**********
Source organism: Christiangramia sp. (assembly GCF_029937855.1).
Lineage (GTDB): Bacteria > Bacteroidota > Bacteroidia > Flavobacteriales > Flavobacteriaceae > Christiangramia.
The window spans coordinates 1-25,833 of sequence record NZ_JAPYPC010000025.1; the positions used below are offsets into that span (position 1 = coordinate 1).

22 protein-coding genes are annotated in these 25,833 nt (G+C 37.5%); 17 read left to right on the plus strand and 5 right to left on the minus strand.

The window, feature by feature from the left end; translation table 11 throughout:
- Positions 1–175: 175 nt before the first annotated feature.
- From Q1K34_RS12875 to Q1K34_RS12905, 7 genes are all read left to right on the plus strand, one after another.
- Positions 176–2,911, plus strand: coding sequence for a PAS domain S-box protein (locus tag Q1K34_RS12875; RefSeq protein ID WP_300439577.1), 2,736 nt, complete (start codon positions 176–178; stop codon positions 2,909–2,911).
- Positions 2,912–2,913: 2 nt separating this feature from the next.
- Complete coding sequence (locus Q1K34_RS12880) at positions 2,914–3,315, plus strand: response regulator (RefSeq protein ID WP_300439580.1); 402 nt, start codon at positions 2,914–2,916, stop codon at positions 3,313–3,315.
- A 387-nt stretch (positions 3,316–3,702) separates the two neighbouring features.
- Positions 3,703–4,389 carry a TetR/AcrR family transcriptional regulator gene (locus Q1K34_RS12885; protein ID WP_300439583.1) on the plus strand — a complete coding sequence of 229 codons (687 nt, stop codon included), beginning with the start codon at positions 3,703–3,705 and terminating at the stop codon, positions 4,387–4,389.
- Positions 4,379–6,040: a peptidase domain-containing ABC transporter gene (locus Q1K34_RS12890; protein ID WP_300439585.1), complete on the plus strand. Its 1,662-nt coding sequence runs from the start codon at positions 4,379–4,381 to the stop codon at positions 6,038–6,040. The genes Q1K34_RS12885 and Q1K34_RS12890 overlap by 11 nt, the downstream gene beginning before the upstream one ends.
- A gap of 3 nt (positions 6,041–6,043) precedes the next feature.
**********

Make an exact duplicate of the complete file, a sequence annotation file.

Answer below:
Source organism: Christiangramia sp. (assembly GCF_029937855.1).
Lineage (GTDB): Bacteria > Bacteroidota > Bacteroidia > Flavobacteriales > Flavobacteriaceae > Christiangramia.
The window spans coordinates 1-25,833 of sequence record NZ_JAPYPC010000025.1; the positions used below are offsets into that span (position 1 = coordinate 1).

22 protein-coding genes are annotated in these 25,833 nt (G+C 37.5%); 17 read left to right on the plus strand and 5 right to left on the minus strand.

The window, feature by feature from the left end; translation table 11 throughout:
- Positions 1–175: 175 nt before the first annotated feature.
- From Q1K34_RS12875 to Q1K34_RS12905, 7 genes are all read left to right on the plus strand, one after another.
- Positions 176–2,911, plus strand: coding sequence for a PAS domain S-box protein (locus tag Q1K34_RS12875; RefSeq protein ID WP_300439577.1), 2,736 nt, complete (start codon positions 176–178; stop codon positions 2,909–2,911).
- Positions 2,912–2,913: 2 nt separating this feature from the next.
- Complete coding sequence (locus Q1K34_RS12880) at positions 2,914–3,315, plus strand: response regulator (RefSeq protein ID WP_300439580.1); 402 nt, start codon at positions 2,914–2,916, stop codon at positions 3,313–3,315.
- A 387-nt stretch (positions 3,316–3,702) separates the two neighbouring features.
- Positions 3,703–4,389 carry a TetR/AcrR family transcriptional regulator gene (locus Q1K34_RS12885; protein ID WP_300439583.1) on the plus strand — a complete coding sequence of 229 codons (687 nt, stop codon included), beginning with the start codon at positions 3,703–3,705 and terminating at the stop codon, positions 4,387–4,389.
- Positions 4,379–6,040: a peptidase domain-containing ABC transporter gene (locus Q1K34_RS12890; protein ID WP_300439585.1), complete on the plus strand. Its 1,662-nt coding sequence runs from the start codon at positions 4,379–4,381 to the stop codon at positions 6,038–6,040. The genes Q1K34_RS12885 and Q1K34_RS12890 overlap by 11 nt, the downstream gene beginning before the upstream one ends.
- A gap of 3 nt (positions 6,041–6,043) precedes the next feature.